“Perhaps if I can address this to the Indonesian government: It is not a sign of weakness to spare the lives of these men,” he said.
“Yes, they have committed very terrible crimes. Yes, they knew that the death penalty was there if they were caught and found guilty. But it is not weak to spare their lives.
“It is a sign of the strongest love, the greatest mercy when you extend it to those who least deserve it.
“That is a sign of strength. President Jokowi can be so strong, so strong that he does not have to take the lives of two men but to give them life to continue to rehabilitate, to repent for the rest of their days.”
Government options appear exhausted: former ambassador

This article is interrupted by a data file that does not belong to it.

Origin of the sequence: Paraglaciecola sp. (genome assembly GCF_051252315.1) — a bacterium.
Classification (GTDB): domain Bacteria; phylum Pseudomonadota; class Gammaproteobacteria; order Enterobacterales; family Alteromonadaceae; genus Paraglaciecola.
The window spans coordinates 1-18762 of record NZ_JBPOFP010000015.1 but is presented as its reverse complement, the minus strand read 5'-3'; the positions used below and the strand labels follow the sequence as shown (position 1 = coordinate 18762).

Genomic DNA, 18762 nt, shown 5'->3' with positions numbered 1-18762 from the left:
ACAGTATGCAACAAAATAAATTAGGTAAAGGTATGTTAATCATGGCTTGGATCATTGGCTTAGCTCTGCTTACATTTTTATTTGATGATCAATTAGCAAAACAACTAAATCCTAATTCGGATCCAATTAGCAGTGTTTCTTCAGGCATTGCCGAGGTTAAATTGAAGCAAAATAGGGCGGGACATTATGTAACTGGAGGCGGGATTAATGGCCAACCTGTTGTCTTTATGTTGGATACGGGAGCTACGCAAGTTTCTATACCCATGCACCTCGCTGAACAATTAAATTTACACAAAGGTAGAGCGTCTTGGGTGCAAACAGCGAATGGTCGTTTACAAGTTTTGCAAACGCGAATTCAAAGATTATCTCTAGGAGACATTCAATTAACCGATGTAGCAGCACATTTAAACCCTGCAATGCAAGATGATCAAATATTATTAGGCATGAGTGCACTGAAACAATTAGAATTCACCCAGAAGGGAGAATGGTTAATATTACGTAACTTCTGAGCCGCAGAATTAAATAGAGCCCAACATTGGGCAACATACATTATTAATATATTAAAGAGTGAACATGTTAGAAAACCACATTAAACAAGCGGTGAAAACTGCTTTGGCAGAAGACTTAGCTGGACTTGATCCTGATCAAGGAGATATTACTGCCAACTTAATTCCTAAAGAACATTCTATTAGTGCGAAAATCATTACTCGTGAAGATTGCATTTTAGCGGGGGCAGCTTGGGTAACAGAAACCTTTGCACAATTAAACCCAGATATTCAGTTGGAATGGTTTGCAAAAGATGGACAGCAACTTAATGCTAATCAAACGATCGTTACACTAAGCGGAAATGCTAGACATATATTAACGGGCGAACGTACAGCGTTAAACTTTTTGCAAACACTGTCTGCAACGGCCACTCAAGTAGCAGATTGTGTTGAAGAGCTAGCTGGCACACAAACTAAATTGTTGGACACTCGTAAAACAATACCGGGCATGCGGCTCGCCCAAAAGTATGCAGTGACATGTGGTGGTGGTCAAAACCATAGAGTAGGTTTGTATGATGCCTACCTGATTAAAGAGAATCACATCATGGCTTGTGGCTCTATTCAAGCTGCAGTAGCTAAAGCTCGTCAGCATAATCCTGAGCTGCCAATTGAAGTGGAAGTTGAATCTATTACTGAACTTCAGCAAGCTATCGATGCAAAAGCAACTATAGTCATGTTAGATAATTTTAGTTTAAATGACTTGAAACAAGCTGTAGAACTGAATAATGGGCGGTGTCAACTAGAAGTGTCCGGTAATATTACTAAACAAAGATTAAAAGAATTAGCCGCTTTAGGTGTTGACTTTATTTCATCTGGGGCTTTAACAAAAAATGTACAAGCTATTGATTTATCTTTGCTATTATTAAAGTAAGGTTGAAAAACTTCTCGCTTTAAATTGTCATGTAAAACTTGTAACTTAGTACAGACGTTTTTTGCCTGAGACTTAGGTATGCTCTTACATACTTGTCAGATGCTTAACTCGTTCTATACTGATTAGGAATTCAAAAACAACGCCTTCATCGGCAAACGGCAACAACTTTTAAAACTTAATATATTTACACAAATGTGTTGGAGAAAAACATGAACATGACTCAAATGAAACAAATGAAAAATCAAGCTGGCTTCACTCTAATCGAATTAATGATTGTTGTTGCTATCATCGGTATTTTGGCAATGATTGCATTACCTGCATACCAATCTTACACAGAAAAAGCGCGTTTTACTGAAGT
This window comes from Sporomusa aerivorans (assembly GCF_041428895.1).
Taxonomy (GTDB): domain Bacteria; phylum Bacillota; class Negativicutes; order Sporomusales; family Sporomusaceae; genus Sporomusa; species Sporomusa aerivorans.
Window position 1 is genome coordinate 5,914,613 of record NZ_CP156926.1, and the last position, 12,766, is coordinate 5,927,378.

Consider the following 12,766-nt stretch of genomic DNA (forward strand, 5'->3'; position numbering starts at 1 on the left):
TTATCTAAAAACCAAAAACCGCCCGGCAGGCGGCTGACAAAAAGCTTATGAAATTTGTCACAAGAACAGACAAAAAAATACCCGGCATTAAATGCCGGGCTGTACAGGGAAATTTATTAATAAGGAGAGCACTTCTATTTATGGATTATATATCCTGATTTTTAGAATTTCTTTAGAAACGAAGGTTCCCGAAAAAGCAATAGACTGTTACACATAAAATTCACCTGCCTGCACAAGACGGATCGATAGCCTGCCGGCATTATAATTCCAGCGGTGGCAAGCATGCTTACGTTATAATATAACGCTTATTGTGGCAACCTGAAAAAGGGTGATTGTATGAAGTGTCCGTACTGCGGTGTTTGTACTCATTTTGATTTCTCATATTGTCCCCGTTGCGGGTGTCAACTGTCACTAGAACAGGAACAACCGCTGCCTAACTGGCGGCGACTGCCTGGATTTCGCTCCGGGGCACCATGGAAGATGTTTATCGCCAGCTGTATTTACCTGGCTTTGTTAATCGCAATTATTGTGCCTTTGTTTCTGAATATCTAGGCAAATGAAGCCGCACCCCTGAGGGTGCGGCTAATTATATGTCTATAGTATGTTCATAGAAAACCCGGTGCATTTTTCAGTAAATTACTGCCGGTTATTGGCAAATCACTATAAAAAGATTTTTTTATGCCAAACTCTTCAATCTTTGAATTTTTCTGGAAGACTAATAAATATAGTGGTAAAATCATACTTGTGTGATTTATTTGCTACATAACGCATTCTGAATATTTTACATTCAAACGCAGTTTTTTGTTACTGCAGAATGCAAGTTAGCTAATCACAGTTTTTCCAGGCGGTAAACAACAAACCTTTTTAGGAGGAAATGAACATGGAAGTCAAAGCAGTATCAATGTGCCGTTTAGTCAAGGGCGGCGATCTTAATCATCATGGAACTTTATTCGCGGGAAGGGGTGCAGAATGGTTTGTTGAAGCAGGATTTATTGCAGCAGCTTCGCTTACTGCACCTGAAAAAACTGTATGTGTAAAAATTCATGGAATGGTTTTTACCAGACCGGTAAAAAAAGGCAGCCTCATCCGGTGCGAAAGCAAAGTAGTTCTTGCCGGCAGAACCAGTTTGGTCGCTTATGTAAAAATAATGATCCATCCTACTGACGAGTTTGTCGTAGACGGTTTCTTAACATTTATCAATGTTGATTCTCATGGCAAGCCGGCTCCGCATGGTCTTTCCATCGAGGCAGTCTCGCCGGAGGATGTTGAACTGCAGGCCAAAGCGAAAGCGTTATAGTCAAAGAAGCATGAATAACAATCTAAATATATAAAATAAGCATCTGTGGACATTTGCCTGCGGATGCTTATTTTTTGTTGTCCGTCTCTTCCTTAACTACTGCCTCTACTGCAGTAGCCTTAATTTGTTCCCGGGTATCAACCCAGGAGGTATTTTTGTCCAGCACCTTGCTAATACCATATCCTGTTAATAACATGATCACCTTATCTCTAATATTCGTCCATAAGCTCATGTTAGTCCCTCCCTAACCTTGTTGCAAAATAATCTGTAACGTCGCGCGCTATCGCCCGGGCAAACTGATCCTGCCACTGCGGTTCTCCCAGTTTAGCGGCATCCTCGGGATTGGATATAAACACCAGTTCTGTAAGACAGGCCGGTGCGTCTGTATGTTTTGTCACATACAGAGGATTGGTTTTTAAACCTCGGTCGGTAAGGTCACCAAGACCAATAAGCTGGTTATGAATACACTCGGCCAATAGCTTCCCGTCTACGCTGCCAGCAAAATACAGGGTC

Philip Flood, the former Australian ambassador to Indonesia, says all options for the Federal Government now appear exhausted.
“I think a whole lot of lawyers, many acting pro bono, have put a lot effort into this and there have been the widest representations from the community,” he told 7.30.
“I don’t think there’s anything else that the Government could possibly do at this very late stage.”
The Indonesian consul to the Northern Territory said he hoped Australia would continue to work with Indonesia to prevent drug trafficking in south-east Asia.
Andrew Siregar said the executions of Sukumaran and Chan would send a signal to drug traffickers.
“We’re hopeful that both our governments will prevent such criminal activity because our children are the ones that suffer,” he said.
“I understand the discussions and emotions are rising from this in the past few weeks … but in the big picture of things, we’re really faced with a threat by these drug traffickers.”